Use of Pembrolizumab Expanded to 13th Type of Cancer in Five Years

The use of immunotherapy in the treatment of cancer has dramatically increased in the five years since the U.S. Food and Drug Administration (FDA) first approved the groundbreaking immunotherapeutic pembrolizumab (Keytruda). Since that September 2014 approval, for melanoma, pembrolizumab has been approved for use in the treatment of another 12 types of cancer, most recently endometrial cancer, and the treatment of any type of solid tumor that tests positive for either of two specific biomarkers, microsatellite instability–high or mismatch repair–deficient.

How does pembrolizumab work?

Pembrolizumab targets the protein PD-1. The natural function of PD-1 is to act as a brake on the function of immune cells called T cells. Some cancer cells exploit this natural function to prevent T cells from attacking and killing them. This occurs when a protein called PD-L1, which is present on the surface of some cancer cells, attaches to the protein PD-1 on the surface of T cells, slamming the brakes on the T cell’s natural cancer-fighting function.


By targeting PD-1, pembrolizumab prevents PD-L1 from attaching to and triggering the PD-1 brake. This frees the T cells to attach and kill the cancer cells.

Pembrolizumab was the first immunotherapeutic to target the PD-1–PD-L1 braking system to be approved by the FDA. As of September 30, 2019, five other immunotherapeutics targeting this system have been approved by the FDA for treating a range of cancer types and many more are being evaluated in cancer treatment clinical trials.

Expanding the uses of pembrolizumab

Since pembrolizumab was first approved by the FDA for treating certain patients with metastatic melanoma in September 2014, use of the immunotherapeutic has expanded steadily as a result of FDA approvals for additional types of cancer. One of the most notable approvals was the May 2017 approval of pembrolizumab for treating certain adults and children who have unresectable or metastatic solid tumors found to be either microsatellite instability–high or mismatch repair–deficient. These biomarkers are found in cancers arising at several anatomic locations, including the colon, endometrium, stomach, and rectum.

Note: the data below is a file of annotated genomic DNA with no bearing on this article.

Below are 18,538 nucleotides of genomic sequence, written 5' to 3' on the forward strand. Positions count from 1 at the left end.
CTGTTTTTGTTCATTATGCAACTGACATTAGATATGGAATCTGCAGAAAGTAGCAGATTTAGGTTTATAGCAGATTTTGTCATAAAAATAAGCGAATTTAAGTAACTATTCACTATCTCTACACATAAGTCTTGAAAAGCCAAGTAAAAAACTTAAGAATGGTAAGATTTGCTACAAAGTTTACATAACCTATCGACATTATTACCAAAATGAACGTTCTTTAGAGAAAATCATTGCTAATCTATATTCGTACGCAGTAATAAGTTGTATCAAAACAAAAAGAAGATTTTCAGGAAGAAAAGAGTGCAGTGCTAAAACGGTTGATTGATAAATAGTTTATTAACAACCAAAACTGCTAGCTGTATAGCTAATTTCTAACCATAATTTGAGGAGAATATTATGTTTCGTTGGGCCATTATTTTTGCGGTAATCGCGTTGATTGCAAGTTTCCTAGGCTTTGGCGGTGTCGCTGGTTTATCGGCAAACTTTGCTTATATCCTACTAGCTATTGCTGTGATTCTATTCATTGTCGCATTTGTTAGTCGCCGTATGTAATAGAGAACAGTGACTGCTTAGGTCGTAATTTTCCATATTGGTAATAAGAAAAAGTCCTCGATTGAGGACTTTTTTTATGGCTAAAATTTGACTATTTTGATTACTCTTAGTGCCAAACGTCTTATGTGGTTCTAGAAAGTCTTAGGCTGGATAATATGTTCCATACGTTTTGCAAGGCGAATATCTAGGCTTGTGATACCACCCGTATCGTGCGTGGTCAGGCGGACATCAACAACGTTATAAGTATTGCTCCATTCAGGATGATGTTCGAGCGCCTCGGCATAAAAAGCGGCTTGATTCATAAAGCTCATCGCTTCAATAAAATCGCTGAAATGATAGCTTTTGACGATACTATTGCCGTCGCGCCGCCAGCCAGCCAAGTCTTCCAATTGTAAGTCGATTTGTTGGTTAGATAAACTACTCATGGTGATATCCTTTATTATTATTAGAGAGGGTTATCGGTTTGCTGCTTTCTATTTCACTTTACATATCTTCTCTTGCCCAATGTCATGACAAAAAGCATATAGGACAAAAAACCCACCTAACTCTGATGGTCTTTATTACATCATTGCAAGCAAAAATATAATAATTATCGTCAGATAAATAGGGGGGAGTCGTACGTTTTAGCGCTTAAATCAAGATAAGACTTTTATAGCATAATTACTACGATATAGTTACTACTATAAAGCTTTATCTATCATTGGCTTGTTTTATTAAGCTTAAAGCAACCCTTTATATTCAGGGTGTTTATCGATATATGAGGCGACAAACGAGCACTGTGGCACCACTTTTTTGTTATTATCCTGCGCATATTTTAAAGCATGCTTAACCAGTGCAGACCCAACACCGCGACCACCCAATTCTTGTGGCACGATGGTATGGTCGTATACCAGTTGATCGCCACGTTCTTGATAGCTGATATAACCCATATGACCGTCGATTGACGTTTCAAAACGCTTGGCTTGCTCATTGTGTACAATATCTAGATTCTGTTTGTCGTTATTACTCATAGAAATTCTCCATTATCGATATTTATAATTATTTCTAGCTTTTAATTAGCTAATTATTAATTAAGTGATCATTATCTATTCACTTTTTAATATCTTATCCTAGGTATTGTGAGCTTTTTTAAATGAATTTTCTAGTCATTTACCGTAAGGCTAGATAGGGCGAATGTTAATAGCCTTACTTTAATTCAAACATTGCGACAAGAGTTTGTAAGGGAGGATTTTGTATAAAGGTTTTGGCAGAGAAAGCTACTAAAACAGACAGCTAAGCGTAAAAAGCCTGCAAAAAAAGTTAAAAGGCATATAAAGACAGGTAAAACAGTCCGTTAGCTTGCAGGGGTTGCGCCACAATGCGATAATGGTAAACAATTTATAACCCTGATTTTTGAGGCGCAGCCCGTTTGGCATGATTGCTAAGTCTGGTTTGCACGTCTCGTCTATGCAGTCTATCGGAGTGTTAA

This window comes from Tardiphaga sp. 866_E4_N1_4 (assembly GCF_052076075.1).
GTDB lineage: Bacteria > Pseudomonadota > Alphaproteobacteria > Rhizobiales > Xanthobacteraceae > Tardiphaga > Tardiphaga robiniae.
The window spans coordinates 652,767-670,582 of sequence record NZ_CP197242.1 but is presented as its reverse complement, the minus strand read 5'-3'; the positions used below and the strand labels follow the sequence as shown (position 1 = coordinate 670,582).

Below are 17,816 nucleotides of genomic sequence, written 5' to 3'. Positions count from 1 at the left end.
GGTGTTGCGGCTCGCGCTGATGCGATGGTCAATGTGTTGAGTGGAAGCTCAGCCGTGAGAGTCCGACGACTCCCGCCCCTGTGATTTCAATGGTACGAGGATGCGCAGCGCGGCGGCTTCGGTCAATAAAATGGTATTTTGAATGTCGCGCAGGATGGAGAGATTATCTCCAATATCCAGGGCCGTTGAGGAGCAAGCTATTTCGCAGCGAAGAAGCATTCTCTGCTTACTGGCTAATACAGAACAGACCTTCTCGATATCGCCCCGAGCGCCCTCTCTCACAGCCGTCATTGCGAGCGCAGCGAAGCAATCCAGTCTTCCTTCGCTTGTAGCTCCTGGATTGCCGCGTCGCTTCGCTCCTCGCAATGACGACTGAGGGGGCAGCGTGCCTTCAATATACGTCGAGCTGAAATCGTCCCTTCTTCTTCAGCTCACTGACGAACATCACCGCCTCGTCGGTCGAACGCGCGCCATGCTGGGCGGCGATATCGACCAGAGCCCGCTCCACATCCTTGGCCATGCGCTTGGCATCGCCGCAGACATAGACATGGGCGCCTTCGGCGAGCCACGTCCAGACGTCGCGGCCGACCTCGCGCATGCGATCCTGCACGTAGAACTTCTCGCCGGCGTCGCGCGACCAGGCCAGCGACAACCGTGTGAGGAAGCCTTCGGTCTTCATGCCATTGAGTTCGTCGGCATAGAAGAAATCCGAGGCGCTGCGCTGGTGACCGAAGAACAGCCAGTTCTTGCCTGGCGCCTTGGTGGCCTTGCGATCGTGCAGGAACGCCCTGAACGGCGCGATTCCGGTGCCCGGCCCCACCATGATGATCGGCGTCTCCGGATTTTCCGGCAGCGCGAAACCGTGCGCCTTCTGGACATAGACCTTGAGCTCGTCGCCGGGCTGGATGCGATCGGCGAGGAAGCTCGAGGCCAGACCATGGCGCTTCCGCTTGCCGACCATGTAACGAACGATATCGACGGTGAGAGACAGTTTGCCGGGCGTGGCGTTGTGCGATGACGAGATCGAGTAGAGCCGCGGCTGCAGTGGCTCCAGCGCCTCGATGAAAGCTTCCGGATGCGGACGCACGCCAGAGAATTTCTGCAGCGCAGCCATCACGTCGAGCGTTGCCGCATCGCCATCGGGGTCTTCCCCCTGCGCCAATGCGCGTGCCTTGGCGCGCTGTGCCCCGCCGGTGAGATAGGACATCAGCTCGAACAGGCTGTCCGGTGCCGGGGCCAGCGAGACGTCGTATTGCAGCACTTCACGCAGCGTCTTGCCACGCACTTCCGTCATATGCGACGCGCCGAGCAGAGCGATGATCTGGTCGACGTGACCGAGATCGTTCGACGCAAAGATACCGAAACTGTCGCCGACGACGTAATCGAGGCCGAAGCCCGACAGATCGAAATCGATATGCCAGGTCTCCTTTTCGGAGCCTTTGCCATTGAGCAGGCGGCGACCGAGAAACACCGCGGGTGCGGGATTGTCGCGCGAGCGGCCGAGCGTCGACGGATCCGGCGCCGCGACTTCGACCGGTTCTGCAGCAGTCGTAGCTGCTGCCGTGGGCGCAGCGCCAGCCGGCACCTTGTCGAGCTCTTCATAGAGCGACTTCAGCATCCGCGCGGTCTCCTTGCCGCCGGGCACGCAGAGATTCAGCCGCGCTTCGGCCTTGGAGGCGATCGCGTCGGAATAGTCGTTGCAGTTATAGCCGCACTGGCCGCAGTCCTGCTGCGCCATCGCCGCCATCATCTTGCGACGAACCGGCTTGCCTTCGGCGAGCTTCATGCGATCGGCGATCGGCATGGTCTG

On September 17, 2019, the FDA approved pembrolizumab for use in combination with the molecularly targeted therapeutic lenvatinib (Lenvima) for treating patients who have advanced endometrial cancer that is neither microsatellite instability–high nor mismatch repair–deficient and who have disease progression following prior systemic therapy but are not candidates for curative surgery or radiation.

The latest pembrolizumab approval was based on results from a phase Ib/II clinical trial that included 94 patients with advanced endometrial cancer that was neither microsatellite instability–high nor mismatch repair–deficient. According to the FDA statement, 10 of these patients had a complete response (10.6 percent) and 26 had a partial response (27.7 percent). At the time of the approval, the median duration of the response had not been reached.

The Australian and Canadian regulatory agencies approved pembrolizumab for endometrial cancer at the same time as the FDA as a result of a new FDA initiative called Project Orbis to increase collaboration among regulatory agencies in different countries. This is the first time that the FDA has collaborated in this way with international partners, but the agency hopes that future collaboration through this initiative will help patients with cancer around the world to receive earlier access to groundbreaking new treatments.

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